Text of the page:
• [!SDOW] - The day of the week abbreviated to three characters
  • [!DOW] - The day of the week (complete spelling)
  • [!SMOY] - The month of the year abbreviated to three characters
  • [!MOY] - The complete month of the year
  • [!D] - The day of the month (1 or 2 digits as required)
  • [!DD] - The day of the month (always 2 digits; e.g., 01, 02)
  • [!M] - The numeric month of the year (1 or 2 digits as required)
  • [!MM] - The month of the year (always 2 digits)
  • [!YY] - The year (2 digits)
  • [!YYYY] - The year (4 digits)
  • [!HOUR] - The hour of the day (always 2 digits)
  • [!MIN] - The minute of the hour (2 digits)
  • [!SEC] - The seconds (2 digits)

Debugging your templates (!debug)

By default, Transform tries to inform you of errors in your templates. There are cases, however, when Transform can't be sure whether a line contains an error or something you intended, and as a result reports nothing. This can lead to unexpected results when running Transform.

To assist with this problem, you can tell Transform to use debug mode while scanning your templates. In debug mode, Transform will more carefully examine each line and report potential errors.

To invoke debug mode, include !debug as the first line in your template. If you add a 2 to this line (i.e., !debug 2), in addition to potential errors, Transform will report information about the variables and sections it finds in your form and template. This can be useful for detecting misspellings of variable names and section headers.

Be sure to remove (or comment out with a #) the !debug command before putting your form/template in production; this mode always results in the printing of beginning and ending debug headers.

Advanced use

Transform has additional features that allow chaining forms together and conditional display of information based on user input. The following assumes that you understand the general form/template features described above.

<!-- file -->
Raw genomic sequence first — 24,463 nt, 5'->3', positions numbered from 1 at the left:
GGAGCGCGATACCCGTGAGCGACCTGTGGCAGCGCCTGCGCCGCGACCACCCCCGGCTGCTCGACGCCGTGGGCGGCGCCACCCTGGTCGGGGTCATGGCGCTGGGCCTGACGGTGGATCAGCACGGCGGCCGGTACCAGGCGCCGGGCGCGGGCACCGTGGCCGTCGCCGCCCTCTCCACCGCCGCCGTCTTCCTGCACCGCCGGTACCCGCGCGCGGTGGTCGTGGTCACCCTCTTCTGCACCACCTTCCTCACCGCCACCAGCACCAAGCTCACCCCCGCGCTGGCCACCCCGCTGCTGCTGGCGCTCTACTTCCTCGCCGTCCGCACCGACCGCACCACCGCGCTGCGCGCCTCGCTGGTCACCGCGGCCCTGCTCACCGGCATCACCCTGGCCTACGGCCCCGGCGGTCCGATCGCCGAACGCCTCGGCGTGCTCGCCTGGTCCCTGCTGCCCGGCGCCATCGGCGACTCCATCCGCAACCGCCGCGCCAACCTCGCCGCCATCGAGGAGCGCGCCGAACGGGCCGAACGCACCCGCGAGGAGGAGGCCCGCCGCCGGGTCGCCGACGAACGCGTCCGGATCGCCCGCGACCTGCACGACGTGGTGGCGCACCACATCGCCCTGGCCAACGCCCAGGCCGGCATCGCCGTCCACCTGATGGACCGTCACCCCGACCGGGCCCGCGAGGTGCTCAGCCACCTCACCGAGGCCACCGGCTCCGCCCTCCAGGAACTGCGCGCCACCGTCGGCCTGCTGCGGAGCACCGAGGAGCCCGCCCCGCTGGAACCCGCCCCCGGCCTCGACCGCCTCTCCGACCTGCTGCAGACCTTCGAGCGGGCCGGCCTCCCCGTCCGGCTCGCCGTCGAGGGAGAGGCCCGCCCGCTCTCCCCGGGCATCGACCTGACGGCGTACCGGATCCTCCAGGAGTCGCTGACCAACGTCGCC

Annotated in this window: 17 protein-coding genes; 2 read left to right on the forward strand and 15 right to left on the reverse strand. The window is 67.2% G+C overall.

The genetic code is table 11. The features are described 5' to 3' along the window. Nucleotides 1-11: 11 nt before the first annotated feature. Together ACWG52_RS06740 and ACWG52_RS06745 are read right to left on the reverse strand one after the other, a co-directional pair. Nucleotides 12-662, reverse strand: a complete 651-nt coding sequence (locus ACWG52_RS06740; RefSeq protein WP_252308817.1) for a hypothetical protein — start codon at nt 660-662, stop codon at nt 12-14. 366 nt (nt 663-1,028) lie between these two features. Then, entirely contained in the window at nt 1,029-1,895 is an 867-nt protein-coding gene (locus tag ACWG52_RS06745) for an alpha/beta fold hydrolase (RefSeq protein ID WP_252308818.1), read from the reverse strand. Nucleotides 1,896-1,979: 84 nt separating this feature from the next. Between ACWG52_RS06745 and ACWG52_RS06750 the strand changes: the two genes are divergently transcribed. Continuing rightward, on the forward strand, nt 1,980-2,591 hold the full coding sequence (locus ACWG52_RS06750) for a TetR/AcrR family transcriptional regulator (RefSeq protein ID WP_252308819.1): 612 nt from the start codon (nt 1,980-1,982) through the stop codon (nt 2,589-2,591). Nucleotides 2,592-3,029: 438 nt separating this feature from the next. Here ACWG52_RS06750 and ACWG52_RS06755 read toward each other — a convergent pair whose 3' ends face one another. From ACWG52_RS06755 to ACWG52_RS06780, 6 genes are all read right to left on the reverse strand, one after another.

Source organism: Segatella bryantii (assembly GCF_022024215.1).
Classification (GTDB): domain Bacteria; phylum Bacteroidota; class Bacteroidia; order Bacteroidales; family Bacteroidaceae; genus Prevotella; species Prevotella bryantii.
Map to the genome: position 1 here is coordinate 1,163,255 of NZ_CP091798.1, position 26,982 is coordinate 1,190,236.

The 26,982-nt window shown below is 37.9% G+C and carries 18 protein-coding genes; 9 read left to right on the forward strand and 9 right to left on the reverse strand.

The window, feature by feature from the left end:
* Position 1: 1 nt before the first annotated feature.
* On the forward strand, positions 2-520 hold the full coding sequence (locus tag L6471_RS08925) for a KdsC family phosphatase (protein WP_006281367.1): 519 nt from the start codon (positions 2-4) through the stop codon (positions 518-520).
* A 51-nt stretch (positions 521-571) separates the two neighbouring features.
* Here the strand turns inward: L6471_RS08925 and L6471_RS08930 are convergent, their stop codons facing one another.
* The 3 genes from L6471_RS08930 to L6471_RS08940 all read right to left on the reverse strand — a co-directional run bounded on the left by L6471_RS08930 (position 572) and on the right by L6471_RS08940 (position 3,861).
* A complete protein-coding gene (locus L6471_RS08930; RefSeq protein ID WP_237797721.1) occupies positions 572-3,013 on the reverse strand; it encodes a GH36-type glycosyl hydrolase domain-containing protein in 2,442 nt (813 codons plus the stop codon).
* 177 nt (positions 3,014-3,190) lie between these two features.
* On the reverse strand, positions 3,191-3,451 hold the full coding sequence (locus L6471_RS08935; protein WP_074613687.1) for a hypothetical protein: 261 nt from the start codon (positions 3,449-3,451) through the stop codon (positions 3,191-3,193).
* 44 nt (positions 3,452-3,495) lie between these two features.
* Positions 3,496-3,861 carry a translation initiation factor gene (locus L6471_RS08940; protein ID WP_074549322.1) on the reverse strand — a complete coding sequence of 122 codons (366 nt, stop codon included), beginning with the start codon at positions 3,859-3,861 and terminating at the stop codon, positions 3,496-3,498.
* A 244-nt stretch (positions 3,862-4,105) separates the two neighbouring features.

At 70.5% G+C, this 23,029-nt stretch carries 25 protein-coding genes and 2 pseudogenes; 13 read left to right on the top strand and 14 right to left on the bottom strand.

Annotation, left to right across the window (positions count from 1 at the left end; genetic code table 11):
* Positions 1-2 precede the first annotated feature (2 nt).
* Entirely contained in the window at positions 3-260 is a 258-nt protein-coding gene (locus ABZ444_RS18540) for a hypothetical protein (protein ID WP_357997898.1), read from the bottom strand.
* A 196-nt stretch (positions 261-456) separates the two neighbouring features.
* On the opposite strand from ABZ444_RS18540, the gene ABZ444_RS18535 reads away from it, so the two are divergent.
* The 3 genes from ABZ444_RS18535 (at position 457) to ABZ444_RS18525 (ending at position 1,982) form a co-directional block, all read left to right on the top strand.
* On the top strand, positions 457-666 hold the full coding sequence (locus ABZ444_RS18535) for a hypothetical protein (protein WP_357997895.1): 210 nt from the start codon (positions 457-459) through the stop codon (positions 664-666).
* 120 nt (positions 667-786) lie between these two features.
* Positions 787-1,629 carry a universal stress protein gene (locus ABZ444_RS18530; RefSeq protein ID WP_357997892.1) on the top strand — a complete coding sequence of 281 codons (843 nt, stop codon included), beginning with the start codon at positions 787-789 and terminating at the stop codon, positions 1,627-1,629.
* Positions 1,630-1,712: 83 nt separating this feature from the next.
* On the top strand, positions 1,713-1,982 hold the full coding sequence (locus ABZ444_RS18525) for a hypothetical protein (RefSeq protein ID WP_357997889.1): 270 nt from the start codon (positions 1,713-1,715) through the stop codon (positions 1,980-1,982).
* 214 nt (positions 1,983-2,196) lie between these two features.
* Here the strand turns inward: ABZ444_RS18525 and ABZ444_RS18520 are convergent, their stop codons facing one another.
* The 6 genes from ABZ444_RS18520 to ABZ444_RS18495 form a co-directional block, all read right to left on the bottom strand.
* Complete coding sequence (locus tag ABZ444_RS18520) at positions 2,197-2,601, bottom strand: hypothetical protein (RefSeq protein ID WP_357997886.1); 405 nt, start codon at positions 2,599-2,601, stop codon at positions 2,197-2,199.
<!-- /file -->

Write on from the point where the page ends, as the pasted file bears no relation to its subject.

Using multiple sections

Transform allows you to have only one *define-variables* section, but you may have as many different *success-response*, *error-response*, *email-response*, or *append-response* sections as you like in any template.

For example, your template might contain two *email-response* sections if you wanted to send two differently formatted email messages (e.g., a user confirmation message and an internally formatted message with different information). As another example, you might want to use two *append-response* sections to append different information to two different files.

Transform examines and processes multiple sections of the same type (e.g., multiple *success-response* sections) in the order they appear in your template. When using multiple sections, keep the following in mind:

  • If you have multiple *success-response* sections that qualify to be output (see Conditional branching), they will be output in the order they appear in the template (i.e., concatenated together). The same is true for *error-response* sections; however, they display only when a required variable is missing or a !force-error-if error condition is set.
  • If you have multiple *append-response* or *email-response* sections, Transform processes them in the order they appear in the template, but each section is processed independently (i.e., there is no concatenation of multiple sections of the same type).
  • Internally, Transform processes and outputs your sections in the following order: any *error-response* sections (if required, and then stops), any *email-response* sections, any *append-response* sections, and finally, any *success-response* sections. In addition, Transform performs some error checking just before each section is output. As a result, if when first developing a Transform template you make errors, Transform may process and output the sections without errors if they appear first in the template. Transform will then stop when it reaches the error.

Conditional branching (!use-if)

Transform supports a form of conditional branching. This feature allows you to control which sections in your template are processed based on the form values supplied by the user. The general idea is that you may begin a template section with a !use-if command which defines a logical test against the value of one or more form variables. The entire section will only be processed if the expression is true. The general form of the !use-if command is:

  !use-if expression

In the above example, expression is a logical expression. The expression may be as simple as testing the value of a single variable (e.g., !use-if [food] eq "apple") or, as in the following example, a more complex test of multiple variables.